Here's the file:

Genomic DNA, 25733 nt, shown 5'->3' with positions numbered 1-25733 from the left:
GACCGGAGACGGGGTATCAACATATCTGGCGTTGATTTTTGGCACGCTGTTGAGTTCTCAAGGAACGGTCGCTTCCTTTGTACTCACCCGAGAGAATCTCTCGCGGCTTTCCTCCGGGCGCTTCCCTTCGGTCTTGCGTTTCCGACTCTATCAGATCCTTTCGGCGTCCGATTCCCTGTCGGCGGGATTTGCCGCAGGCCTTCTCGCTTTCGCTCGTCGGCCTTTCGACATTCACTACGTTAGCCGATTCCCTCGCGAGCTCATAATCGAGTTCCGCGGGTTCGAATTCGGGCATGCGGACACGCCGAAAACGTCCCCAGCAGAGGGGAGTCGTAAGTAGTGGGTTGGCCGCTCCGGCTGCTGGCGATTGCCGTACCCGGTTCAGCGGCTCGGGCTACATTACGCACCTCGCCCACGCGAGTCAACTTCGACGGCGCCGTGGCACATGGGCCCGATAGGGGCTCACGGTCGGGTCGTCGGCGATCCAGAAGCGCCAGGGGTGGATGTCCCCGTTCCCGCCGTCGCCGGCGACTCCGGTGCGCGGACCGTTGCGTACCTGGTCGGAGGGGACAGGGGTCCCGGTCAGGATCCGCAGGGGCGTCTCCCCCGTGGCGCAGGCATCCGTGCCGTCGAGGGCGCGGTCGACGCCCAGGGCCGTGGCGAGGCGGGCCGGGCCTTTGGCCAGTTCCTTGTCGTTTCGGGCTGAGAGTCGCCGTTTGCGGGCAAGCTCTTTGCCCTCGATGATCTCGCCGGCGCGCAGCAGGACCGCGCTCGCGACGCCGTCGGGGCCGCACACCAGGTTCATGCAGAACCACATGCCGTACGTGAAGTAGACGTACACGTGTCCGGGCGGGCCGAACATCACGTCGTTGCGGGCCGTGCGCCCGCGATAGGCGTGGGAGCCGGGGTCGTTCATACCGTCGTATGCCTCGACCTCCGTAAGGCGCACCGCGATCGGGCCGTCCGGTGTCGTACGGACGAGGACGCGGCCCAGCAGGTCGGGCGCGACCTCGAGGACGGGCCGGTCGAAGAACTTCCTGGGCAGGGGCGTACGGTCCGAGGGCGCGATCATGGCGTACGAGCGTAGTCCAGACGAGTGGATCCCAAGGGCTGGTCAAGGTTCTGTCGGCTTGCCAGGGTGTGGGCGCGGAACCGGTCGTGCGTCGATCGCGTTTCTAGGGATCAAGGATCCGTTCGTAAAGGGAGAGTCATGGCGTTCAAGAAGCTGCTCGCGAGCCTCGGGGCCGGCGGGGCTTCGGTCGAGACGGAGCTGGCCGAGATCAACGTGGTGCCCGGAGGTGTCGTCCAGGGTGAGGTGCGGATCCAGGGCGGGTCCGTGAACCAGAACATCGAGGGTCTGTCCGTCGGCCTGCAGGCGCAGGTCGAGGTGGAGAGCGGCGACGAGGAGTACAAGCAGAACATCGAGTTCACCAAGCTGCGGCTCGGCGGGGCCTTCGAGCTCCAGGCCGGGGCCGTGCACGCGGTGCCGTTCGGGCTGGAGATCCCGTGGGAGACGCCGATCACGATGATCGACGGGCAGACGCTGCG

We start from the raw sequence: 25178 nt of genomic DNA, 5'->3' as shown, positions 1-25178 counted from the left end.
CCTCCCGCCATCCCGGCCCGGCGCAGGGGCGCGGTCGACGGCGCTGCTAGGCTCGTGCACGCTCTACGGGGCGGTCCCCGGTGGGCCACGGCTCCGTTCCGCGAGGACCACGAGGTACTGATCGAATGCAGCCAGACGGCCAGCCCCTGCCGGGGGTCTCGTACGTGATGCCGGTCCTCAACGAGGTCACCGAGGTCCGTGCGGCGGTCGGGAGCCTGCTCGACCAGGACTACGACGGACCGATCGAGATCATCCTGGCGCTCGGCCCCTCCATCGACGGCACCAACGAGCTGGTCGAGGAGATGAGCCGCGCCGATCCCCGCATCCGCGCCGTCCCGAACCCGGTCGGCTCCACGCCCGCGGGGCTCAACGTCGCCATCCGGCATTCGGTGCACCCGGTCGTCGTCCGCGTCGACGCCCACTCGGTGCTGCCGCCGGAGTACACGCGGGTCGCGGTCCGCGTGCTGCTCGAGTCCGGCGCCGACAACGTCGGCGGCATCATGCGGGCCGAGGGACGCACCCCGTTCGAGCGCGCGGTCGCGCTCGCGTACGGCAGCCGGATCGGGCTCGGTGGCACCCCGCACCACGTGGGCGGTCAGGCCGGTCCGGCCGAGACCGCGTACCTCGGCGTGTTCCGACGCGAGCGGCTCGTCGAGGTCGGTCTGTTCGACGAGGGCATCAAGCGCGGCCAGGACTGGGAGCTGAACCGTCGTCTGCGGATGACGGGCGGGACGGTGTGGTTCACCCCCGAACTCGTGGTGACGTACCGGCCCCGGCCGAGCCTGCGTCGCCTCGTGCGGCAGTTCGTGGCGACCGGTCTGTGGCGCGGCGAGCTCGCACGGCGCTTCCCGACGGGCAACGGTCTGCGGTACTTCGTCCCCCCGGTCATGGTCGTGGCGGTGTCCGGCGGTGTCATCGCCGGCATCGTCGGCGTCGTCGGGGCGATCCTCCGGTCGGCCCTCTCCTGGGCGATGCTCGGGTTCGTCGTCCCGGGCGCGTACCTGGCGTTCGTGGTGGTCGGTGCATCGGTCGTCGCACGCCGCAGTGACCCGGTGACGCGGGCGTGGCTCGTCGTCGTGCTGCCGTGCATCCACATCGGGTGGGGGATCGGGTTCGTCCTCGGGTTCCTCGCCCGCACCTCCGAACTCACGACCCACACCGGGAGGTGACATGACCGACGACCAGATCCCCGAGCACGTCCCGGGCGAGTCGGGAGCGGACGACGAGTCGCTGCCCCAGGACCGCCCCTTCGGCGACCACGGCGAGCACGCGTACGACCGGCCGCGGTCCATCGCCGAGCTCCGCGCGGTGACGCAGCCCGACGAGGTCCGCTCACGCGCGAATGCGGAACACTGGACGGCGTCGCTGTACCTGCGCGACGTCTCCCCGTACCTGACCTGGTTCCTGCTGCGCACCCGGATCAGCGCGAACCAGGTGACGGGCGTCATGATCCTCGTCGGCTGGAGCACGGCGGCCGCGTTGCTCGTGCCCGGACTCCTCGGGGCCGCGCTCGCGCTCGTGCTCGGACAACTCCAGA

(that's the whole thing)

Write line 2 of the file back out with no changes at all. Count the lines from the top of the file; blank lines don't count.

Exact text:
GACCGGAGACGGGGTATCAACATATCTGGCGTTGATTTTTGGCACGCTGTTGAGTTCTCAAGGAACGGTCGCTTCCTTTGTACTCACCCGAGAGAATCTCTCGCGGCTTTCCTCCGGGCGCTTCCCTTCGGTCTTGCGTTTCCGACTCTATCAGATCCTTTCGGCGTCCGATTCCCTGTCGGCGGGATTTGCCGCAGGCCTTCTCGCTTTCGCTCGTCGGCCTTTCGACATTCACTACGTTAGCCGATTCCCTCGCGAGCTCATAATCGAGTTCCGCGGGTTCGAATTCGGGCATGCGGACACGCCGAAAACGTCCCCAGCAGAGGGGAGTCGTAAGTAGTGGGTTGGCCGCTCCGGCTGCTGGCGATTGCCGTACCCGGTTCAGCGGCTCGGGCTACATTACGCACCTCGCCCACGCGAGTCAACTTCGACGGCGCCGTGGCACATGGGCCCGATAGGGGCTCACGGTCGGGTCGTCGGCGATCCAGAAGCGCCAGGGGTGGATGTCCCCGTTCCCGCCGTCGCCGGCGACTCCGGTGCGCGGACCGTTGCGTACCTGGTCGGAGGGGACAGGGGTCCCGGTCAGGATCCGCAGGGGCGTCTCCCCCGTGGCGCAGGCATCCGTGCCGTCGAGGGCGCGGTCGACGCCCAGGGCCGTGGCGAGGCGGGCCGGGCCTTTGGCCAGTTCCTTGTCGTTTCGGGCTGAGAGTCGCCGTTTGCGGGCAAGCTCTTTGCCCTCGATGATCTCGCCGGCGCGCAGCAGGACCGCGCTCGCGACGCCGTCGGGGCCGCACACCAGGTTCATGCAGAACCACATGCCGTACGTGAAGTAGACGTACACGTGTCCGGGCGGGCCGAACATCACGTCGTTGCGGGCCGTGCGCCCGCGATAGGCGTGGGAGCCGGGGTCGTTCATACCGTCGTATGCCTCGACCTCCGTAAGGCGCACCGCGATCGGGCCGTCCGGTGTCGTACGGACGAGGACGCGGCCCAGCAGGTCGGGCGCGACCTCGAGGACGGGCCGGTCGAAGAACTTCCTGGGCAGGGGCGTACGGTCCGAGGGCGCGATCATGGCGTACGAGCGTAGTCCAGACGAGTGGATCCCAAGGGCTGGTCAAGGTTCTGTCGGCTTGCCAGGGTGTGGGCGCGGAACCGGTCGTGCGTCGATCGCGTTTCTAGGGATCAAGGATCCGTTCGTAAAGGGAGAGTCATGGCGTTCAAGAAGCTGCTCGCGAGCCTCGGGGCCGGCGGGGCTTCGGTCGAGACGGAGCTGGCCGAGATCAACGTGGTGCCCGGAGGTGTCGTCCAGGGTGAGGTGCGGATCCAGGGCGGGTCCGTGAACCAGAACATCGAGGGTCTGTCCGTCGGCCTGCAGGCGCAGGTCGAGGTGGAGAGCGGCGACGAGGAGTACAAGCAGAACATCGAGTTCACCAAGCTGCGGCTCGGCGGGGCCTTCGAGCTCCAGGCCGGGGCCGTGCACGCGGTGCCGTTCGGGCTGGAGATCCCGTGGGAGACGCCGATCACGATGATCGACGGGCAGACGCTGCG